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This article was published on April 29, 2021

Returnal rules — but I wouldn’t recommend it to everyone

Housemarque made a AAA roguelike hell yes

Returnal rules — but I wouldn’t recommend it to everyone
Nino de Vries
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Nino de Vries

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Nino de Vries is TNW's Social Media Editor. Say hi. Nino de Vries is TNW's Social Media Editor. Say hi.

I spent the last week playing Housemarque’s upcoming PS5 exclusive Returnal and I absolutely love it, but don’t consider this a review.

“Ok, so what even is Returnal?” If you had asked me this question a month ago I would’ve shrugged and mumbled something about a generically titled PS5 game that I had little interest in.

Then my review code came in and I’ve been obsessed ever since.

It’s almost like Returnal is tailor-made for me. It’s an insanely challenging third-person shooter with roguelike elements. Think Hades with a AAA budget.

Returnal starts off with the main character, Selene, crashing her spaceship on an alien planet. As she climbs out the wreckage, she quickly stumbles into her own corpse, signalling to the player that there’s something up with the way this game handles death.

Venture a little further and you’ll eventually run into your own demise, only to start the whole thing over again.

You’ll die a lot in Returnal since the game is challenging as hell, but fortunately there are some upgrades (like your melee attack) and items that you get to keep after death.

Those are few and far between; most of the progress you’ll make stems from learning how to overcome the game’s enemies and hazards.

Though tough as nails, Returnal plays like a dream. It runs at a buttery-smooth 60 frames per second and the controls feel great. You jump, dash, and shoot your way through the procedurally generated world with ease, and each encounter feels like it matters.

High risk, high reward is what Returnal what excels at. You die very quickly, but you gain power-ups and bonuses just as easily. This design philosophy shines in the game’s Adrenaline system.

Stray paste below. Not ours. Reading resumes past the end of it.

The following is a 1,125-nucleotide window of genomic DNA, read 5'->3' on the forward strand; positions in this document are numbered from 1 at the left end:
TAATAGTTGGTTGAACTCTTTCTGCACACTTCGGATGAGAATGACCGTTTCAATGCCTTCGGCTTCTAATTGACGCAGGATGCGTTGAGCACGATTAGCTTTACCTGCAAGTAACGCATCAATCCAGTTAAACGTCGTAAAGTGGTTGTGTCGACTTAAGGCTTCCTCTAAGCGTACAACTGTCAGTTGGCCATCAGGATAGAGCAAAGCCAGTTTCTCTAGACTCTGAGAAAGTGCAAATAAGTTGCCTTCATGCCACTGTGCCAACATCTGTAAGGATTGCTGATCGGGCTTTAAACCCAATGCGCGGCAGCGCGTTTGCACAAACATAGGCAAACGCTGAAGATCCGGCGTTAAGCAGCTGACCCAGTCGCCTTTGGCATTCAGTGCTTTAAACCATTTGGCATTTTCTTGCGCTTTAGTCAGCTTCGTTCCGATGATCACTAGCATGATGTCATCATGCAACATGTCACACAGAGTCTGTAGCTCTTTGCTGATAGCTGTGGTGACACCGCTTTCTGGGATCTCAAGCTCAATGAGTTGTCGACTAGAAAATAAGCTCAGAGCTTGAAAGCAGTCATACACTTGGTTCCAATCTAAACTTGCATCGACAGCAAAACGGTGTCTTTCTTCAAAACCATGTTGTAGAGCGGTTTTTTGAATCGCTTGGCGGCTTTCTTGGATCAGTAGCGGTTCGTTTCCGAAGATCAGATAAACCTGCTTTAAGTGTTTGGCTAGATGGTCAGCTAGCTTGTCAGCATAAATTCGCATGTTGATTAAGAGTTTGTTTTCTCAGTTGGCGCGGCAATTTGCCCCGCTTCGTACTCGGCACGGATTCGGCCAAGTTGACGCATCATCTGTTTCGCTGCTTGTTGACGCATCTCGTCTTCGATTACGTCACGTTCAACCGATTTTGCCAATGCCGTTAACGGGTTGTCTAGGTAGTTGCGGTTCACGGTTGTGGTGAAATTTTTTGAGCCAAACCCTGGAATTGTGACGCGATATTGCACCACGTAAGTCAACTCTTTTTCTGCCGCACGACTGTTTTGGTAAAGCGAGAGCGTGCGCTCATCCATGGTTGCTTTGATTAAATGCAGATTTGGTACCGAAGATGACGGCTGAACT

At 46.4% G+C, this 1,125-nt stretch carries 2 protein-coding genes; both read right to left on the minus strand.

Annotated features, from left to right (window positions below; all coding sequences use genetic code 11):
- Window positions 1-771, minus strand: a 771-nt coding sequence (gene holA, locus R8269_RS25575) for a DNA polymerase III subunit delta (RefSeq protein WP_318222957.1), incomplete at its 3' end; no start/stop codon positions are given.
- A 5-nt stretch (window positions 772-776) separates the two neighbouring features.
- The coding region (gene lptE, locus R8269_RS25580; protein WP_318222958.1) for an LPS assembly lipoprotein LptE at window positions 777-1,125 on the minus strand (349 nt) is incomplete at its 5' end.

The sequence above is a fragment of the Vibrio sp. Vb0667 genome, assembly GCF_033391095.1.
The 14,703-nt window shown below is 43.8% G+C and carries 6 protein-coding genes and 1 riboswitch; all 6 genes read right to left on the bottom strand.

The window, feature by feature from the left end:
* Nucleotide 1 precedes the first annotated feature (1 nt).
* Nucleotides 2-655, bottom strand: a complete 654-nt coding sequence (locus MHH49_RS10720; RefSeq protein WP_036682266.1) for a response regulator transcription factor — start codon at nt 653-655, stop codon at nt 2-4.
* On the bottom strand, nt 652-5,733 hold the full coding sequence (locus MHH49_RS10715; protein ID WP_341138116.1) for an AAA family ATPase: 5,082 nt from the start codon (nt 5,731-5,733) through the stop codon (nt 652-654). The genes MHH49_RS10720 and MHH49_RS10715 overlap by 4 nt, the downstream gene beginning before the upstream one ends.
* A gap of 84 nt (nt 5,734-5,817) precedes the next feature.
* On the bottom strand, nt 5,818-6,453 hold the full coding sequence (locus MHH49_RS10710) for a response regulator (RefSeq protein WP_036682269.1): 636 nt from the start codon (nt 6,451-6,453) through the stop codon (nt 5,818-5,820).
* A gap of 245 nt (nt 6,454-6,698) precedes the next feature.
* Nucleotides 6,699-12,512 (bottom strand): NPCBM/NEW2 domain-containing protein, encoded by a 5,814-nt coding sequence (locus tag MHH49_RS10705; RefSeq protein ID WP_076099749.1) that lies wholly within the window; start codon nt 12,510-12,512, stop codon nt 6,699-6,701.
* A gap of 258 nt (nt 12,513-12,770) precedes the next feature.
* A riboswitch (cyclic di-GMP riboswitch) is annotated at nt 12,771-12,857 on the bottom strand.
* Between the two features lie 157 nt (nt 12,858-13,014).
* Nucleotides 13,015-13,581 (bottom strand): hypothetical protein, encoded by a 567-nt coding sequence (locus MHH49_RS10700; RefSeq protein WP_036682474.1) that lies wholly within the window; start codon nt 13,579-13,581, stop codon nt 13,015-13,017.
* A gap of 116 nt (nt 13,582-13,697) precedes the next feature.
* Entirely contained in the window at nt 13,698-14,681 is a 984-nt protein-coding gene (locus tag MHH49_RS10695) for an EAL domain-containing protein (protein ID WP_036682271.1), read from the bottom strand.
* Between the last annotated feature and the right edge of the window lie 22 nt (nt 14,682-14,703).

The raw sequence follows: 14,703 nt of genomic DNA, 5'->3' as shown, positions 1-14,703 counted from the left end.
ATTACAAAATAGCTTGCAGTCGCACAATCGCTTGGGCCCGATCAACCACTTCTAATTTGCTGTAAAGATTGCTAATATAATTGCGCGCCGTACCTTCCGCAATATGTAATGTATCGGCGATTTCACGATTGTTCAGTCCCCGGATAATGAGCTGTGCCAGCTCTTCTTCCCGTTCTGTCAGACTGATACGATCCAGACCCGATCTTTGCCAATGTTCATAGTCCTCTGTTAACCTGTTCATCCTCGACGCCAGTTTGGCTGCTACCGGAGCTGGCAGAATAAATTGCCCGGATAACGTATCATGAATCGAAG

As you kill enemies without taking damage, your adrenaline level rises. Kill two foes and you gain the first level, making it easier to pull off fast reloads, which you execute by hitting the reload button at exactly the right time. Slay another couple of enemies without getting hit, and you’ll gain another perk, like a boosted melee damage or increased weapon XP.

Initially this system can be very frustrating, because it makes getting hit even more infuriating than it already is. Every enemy deals a ton of damage, healing items are scarce, and losing your adrenaline level feels like you’re getting kicked while you’re already down.

The flipside is that Returnal feels amazing when you’re doing well. Once you get a hang of the controls and learn the enemies’ attack patterns, you’ll fly through the initial stages and feel like you can conquer anything. It took me about a week of playing to finish the first of the six worlds, and when I finally did I was jumping on my couch out of sheer joy.

Dying still sucks, you can easily lose hours of progress by messing up a single encounter, but each subsequent run will get easier.

The world is procedurally generated, so you won’t get the same layout twice in a row. You’ll also gain permanent unlocks that allow you to skip certain sections or gain access to new rooms, alleviating the frustration a little bit.

That being said, Returnal will still kick your ass a thousand times before you start making significant progress. I can’t stress enough that this game will absolutely wreck you before it lets you feel any sort of joy.

Returnal looks, sounds, and plays exactly like I want it to. It’s the big-budget PS5-exclusive roguelike I never dreamed of getting. I still find it very hard to recommend to anyone who isn’t invested in the genre. It’s harder than Dark Souls, it’s more obtuse than Spelunky, and it will make you snap your controller in two before it will make you feel happy about your purchase.

Returnal retails at $69.99, which is a steep price for those who aren’t deep into these sort of challenging roguelikes. Plus, I can’t even really comment on the value proposition, as I barely made it out of the first world and haven’t even scratched the surface of this wonderful game.

I hope Housemarque releases a demo at some point down the line, so that those with a casual interest in the genre can dip their toe in before buying it at its full retail price.

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